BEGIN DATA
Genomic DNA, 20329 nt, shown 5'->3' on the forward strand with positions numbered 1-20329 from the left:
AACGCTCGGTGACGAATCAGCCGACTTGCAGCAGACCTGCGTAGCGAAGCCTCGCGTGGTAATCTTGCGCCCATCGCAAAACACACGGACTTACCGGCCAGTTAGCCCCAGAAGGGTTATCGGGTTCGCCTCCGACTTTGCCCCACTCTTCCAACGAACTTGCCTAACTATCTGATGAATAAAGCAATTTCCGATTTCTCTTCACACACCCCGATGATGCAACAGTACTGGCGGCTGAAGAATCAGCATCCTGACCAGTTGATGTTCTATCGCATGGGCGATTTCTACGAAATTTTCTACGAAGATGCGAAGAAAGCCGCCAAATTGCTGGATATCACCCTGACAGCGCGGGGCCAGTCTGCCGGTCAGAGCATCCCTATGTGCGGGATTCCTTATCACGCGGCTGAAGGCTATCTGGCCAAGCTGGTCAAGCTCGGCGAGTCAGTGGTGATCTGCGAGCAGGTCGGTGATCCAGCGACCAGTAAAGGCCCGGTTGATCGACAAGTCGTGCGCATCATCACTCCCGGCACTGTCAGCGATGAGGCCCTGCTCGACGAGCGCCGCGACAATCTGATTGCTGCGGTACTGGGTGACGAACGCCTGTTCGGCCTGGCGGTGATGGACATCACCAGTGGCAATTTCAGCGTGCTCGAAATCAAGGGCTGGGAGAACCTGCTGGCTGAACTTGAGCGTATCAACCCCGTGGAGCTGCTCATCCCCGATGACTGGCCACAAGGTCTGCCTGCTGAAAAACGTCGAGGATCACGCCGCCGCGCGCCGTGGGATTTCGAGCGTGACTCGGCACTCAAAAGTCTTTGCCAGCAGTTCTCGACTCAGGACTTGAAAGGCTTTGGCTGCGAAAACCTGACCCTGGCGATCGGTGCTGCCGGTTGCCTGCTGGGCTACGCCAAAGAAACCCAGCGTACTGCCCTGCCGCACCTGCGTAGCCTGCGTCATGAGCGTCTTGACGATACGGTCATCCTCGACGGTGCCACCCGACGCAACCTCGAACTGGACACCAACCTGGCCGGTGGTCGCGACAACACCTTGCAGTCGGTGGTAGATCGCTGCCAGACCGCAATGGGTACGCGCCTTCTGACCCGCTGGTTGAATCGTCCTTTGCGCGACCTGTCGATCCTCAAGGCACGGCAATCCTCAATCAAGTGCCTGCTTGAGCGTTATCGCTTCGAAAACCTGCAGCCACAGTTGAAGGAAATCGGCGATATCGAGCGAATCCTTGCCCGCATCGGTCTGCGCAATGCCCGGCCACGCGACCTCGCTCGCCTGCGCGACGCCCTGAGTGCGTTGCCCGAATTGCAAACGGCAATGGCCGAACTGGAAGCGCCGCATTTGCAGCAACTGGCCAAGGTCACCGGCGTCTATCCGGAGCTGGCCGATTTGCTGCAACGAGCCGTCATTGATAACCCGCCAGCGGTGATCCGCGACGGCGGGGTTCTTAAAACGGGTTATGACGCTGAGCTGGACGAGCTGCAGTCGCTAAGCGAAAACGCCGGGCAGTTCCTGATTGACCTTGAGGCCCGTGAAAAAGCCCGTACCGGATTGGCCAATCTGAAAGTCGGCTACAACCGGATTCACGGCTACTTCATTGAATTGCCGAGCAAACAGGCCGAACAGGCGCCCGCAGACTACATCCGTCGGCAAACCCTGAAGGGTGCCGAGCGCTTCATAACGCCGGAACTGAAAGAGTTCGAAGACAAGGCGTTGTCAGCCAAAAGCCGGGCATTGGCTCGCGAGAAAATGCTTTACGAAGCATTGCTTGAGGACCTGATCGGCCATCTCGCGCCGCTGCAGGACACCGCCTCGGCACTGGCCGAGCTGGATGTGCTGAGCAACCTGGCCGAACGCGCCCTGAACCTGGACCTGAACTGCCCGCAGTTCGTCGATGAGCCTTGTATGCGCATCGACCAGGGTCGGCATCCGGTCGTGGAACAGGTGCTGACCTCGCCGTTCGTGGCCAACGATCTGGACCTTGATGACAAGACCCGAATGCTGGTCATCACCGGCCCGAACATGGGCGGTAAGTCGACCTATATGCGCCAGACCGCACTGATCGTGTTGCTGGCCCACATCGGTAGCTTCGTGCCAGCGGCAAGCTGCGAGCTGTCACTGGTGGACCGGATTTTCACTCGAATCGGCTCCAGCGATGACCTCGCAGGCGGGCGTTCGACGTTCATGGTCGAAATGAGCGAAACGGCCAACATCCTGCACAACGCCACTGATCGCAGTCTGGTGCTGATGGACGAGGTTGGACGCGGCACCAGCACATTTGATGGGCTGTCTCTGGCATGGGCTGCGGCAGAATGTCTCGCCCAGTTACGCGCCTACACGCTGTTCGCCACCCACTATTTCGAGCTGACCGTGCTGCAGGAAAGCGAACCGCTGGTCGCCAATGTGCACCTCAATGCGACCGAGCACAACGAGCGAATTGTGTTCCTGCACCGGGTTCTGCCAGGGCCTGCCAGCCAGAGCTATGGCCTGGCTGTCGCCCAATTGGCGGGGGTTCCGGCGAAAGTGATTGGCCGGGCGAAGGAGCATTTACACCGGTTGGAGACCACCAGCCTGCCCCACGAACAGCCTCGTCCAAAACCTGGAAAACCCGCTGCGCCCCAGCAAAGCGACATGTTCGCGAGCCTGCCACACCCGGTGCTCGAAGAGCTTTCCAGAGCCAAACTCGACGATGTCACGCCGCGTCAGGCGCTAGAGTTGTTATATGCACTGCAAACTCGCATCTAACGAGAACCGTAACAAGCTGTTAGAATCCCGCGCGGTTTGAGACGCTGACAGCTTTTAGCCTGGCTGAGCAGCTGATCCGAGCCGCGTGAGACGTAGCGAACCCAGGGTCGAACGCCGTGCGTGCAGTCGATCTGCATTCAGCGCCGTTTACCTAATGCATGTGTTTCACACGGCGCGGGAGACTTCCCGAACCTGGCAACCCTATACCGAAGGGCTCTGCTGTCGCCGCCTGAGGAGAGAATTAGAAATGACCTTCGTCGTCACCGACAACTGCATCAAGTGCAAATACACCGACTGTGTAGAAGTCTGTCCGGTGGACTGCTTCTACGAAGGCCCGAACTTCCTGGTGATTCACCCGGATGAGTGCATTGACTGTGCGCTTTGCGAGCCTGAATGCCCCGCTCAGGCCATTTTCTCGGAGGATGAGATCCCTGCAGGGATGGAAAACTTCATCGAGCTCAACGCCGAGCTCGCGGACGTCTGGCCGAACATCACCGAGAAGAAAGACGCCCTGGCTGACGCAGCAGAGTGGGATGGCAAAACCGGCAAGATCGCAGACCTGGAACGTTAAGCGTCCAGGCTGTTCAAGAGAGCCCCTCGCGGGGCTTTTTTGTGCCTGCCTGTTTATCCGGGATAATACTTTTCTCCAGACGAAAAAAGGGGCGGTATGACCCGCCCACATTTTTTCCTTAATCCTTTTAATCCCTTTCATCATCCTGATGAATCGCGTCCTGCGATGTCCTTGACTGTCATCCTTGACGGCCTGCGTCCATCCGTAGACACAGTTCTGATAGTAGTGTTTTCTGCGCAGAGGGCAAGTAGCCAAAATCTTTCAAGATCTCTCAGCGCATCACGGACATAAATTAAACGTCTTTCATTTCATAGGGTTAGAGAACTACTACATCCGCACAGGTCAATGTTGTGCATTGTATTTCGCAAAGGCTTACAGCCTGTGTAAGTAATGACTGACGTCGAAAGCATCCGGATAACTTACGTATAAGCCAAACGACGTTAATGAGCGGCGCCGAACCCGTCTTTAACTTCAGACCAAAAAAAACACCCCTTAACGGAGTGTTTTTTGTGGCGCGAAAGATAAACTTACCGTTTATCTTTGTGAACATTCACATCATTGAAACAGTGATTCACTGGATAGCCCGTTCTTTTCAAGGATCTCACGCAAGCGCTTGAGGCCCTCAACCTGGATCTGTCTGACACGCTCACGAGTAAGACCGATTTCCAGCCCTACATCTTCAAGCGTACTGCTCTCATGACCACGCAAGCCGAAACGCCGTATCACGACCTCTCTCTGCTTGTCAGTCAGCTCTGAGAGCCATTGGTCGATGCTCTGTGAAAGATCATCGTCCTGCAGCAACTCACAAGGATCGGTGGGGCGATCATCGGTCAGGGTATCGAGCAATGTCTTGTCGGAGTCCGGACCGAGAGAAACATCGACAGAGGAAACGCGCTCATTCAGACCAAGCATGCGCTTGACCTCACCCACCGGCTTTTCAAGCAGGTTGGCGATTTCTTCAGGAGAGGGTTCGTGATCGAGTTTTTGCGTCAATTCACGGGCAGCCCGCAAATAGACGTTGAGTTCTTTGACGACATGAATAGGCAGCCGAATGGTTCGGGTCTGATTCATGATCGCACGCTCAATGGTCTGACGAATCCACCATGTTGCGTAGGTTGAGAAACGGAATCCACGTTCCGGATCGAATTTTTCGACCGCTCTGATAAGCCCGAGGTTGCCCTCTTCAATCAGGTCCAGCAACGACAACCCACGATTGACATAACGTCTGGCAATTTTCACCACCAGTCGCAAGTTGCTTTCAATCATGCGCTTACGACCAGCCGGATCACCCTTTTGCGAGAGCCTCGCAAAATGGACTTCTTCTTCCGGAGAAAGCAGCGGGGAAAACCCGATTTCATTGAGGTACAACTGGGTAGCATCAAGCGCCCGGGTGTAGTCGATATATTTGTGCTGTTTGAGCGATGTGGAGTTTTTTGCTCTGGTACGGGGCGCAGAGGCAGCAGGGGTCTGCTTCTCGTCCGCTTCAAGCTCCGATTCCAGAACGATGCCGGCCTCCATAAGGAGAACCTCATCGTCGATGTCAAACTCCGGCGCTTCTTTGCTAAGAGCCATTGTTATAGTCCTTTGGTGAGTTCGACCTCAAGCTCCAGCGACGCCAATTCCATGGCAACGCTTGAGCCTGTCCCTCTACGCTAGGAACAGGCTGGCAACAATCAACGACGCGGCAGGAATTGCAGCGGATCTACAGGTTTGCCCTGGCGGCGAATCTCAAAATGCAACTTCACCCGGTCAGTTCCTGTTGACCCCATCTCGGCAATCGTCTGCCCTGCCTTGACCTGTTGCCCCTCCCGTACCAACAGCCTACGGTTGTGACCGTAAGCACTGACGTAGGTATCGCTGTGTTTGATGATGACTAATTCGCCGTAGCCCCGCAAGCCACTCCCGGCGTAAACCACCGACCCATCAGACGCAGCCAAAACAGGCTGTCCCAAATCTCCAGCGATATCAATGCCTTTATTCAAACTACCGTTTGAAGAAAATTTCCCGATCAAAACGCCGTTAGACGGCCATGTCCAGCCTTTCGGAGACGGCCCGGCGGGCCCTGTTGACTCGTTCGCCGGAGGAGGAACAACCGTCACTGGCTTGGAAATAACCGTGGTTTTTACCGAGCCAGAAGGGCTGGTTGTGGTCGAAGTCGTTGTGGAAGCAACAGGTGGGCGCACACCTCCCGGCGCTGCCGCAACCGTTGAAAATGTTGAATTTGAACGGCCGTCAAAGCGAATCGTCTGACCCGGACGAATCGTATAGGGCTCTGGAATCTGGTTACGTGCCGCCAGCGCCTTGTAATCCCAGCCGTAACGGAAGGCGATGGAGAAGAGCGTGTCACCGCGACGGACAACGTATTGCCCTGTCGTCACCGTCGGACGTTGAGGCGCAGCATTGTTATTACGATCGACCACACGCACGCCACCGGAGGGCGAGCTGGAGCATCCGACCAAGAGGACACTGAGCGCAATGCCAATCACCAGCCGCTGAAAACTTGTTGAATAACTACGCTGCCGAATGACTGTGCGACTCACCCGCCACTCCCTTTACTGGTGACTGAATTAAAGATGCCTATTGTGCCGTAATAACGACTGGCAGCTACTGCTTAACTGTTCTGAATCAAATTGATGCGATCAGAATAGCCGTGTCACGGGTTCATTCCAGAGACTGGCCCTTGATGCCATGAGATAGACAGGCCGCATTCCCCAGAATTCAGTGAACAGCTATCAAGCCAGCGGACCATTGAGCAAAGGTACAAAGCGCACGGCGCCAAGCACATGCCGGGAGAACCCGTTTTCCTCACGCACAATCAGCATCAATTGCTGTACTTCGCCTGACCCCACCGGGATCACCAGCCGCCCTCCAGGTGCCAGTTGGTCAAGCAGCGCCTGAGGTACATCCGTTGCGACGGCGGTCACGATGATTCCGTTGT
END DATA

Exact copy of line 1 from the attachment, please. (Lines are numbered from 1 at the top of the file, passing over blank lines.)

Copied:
Genomic DNA, 20329 nt, shown 5'->3' on the forward strand with positions numbered 1-20329 from the left: